Another version of the Chickasaw creation story is that they arose at Nanih Waiya, a great earthwork mound built about 300 CE by Woodland peoples. It is sacred to the Choctaw, who have a similar story about it; the mound was built about 1400 years before the coalescence of each of these peoples as ethnic groups. The first European contact with the Chickasaw ancestors was in 1540 when the Spanish explorer Hernando De Soto encountered them and stayed in one of their towns, most near present-day Tupelo, Mississippi. After various disagreements, the American Indians attacked the De Soto expedition in a nighttime raid, nearly destroying it; the Spanish moved on quickly. The Chickasaw began to trade with the British after the colony of Carolina was founded in 1670. With British-supplied guns, the Chickasaw raided their neighbors and enemies the Choctaw, capturing some members and selling them into Indian slavery to the British; when the Choctaw acquired guns from the French, power between the tribes became more equalized and the slave raids stopped.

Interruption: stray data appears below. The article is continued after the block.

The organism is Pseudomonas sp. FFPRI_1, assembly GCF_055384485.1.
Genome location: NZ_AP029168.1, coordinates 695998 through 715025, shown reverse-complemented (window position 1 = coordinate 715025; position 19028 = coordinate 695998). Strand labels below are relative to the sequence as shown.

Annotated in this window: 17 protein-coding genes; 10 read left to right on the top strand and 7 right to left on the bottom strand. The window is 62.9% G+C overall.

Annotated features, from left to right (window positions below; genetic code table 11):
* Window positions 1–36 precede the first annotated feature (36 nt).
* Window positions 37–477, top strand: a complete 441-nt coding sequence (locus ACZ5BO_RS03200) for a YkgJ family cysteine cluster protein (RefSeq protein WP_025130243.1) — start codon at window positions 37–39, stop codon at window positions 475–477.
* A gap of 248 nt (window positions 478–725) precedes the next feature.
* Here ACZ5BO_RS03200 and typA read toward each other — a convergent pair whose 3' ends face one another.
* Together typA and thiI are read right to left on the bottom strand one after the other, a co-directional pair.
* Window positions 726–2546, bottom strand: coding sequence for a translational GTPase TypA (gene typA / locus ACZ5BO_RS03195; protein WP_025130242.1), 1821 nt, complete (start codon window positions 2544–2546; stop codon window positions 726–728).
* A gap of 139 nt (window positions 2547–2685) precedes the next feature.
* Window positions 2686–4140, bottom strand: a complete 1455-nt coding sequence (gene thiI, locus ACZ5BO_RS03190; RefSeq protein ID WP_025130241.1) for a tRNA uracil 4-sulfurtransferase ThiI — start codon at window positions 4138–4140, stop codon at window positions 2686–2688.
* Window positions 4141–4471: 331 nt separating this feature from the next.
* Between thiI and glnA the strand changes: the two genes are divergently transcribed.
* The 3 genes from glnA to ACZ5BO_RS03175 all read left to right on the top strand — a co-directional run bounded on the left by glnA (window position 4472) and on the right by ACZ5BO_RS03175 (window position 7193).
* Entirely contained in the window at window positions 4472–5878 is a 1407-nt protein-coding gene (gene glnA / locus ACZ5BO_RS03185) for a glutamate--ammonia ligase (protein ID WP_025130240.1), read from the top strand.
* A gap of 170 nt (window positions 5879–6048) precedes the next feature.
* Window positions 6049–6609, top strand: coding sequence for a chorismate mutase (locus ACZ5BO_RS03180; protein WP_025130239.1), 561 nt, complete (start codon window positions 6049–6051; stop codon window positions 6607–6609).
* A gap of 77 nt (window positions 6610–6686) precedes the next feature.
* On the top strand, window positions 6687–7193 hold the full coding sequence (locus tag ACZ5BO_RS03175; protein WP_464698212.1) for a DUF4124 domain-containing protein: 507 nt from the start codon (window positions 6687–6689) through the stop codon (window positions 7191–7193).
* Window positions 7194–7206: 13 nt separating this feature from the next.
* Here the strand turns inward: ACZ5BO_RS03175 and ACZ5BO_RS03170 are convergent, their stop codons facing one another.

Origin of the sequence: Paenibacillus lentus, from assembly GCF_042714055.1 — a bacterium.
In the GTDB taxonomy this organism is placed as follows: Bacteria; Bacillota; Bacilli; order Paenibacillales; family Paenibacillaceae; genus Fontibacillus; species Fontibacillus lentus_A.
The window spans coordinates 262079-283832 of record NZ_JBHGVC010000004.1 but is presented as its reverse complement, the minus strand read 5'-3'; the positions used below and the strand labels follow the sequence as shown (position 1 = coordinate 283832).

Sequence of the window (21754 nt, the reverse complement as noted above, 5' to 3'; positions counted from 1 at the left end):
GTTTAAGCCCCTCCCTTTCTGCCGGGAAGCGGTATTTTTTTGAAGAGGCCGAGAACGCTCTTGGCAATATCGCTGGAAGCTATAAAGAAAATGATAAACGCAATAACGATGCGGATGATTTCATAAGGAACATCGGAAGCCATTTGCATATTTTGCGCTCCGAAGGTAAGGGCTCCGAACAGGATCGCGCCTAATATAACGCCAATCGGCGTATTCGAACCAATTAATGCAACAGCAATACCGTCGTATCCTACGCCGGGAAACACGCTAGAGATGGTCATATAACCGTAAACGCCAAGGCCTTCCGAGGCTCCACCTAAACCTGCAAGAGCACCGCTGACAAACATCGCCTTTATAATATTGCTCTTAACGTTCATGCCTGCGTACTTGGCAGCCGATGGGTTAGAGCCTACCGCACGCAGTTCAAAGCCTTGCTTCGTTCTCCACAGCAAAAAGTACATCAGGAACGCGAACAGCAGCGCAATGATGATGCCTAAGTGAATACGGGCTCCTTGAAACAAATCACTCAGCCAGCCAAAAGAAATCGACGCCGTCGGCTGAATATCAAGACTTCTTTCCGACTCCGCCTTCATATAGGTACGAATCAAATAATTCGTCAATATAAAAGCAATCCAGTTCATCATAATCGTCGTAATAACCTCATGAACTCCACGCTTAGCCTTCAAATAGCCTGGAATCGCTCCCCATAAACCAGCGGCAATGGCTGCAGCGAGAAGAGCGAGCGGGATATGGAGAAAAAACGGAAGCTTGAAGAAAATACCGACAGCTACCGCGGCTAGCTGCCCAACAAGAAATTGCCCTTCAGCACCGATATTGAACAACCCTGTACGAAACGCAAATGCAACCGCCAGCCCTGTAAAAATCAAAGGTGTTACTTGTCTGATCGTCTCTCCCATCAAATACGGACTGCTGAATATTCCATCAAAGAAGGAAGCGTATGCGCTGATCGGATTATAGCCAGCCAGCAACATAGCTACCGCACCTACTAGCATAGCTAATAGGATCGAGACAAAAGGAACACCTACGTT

Allied with the British, the Chickasaw were at war with the French and the Choctaw in the 18th century, such as in the Battle of Ackia on May 26, 1736. Skirmishes continued until France ceded its claims to the region east of the Mississippi River after being defeated by the British in the Seven Years' War. Following the American Revolutionary War, in 1793-94, Chickasaw fought as allies of the new United States under General Anthony Wayne against the Indians of the old Northwest Territory; the Shawnee and other, allied Northwest Indians were defeated in the Battle of Fallen Timbers on August 20, 1794. The 19th-century historian Horatio Cushman wrote, "Neither the Choctaws nor Chicksaws engaged in war against the American people, but always stood as their faithful allies." Cushman believed the Chickasaw, along with the Choctaw, may have had origins in present-day Mexico and migrated north. That theory does not have consensus. In 1797, a general appraisal of the tribe and its territorial bounds was made by Abraham B